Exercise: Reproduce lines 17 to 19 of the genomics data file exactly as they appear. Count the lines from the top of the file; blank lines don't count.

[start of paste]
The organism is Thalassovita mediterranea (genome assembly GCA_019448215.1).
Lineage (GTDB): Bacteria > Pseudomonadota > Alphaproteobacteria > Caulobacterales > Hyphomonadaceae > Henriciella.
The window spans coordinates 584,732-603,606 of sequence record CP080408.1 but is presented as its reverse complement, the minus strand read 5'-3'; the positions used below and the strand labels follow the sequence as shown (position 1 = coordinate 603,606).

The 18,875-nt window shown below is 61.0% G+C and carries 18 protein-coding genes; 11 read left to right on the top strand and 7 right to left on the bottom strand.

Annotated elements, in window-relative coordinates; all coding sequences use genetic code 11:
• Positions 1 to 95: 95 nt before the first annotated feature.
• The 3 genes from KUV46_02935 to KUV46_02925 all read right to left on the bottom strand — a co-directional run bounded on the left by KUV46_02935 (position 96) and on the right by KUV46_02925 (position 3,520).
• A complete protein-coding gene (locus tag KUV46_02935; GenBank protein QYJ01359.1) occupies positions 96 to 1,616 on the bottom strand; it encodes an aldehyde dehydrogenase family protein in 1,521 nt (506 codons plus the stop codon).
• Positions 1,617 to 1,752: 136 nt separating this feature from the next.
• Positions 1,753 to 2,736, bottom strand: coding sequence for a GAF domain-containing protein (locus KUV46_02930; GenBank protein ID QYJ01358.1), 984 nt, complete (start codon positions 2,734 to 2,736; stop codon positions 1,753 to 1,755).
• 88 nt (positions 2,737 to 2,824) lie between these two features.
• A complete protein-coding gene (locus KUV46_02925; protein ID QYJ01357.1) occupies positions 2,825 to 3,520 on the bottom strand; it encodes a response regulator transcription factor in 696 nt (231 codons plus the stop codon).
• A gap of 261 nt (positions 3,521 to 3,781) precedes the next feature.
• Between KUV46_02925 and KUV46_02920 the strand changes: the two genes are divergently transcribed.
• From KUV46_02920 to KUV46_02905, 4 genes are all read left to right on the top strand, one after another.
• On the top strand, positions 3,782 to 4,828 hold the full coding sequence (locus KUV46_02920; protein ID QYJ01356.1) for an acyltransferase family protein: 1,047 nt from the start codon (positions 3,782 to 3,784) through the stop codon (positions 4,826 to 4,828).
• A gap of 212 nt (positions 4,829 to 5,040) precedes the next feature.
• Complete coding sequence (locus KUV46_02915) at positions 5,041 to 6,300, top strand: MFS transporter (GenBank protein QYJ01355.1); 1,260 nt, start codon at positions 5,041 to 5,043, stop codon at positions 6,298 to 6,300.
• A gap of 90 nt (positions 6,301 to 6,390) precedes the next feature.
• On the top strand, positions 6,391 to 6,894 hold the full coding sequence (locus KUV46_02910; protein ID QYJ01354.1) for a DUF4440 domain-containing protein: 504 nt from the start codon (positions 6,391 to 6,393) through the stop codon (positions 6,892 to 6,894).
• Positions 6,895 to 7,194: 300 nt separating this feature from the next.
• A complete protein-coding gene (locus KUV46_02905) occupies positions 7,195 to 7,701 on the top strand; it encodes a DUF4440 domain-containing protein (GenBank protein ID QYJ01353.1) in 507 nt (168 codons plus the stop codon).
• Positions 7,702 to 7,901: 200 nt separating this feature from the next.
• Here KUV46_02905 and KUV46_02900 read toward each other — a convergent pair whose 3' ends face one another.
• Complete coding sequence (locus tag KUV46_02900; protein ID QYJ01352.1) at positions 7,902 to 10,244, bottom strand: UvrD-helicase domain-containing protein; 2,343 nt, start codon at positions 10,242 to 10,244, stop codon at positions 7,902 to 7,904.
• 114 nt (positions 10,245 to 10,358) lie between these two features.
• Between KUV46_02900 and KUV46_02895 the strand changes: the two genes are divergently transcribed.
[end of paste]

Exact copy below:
• A gap of 212 nt (positions 4,829 to 5,040) precedes the next feature.
• Complete coding sequence (locus KUV46_02915) at positions 5,041 to 6,300, top strand: MFS transporter (GenBank protein QYJ01355.1); 1,260 nt, start codon at positions 5,041 to 5,043, stop codon at positions 6,298 to 6,300.
• A gap of 90 nt (positions 6,301 to 6,390) precedes the next feature.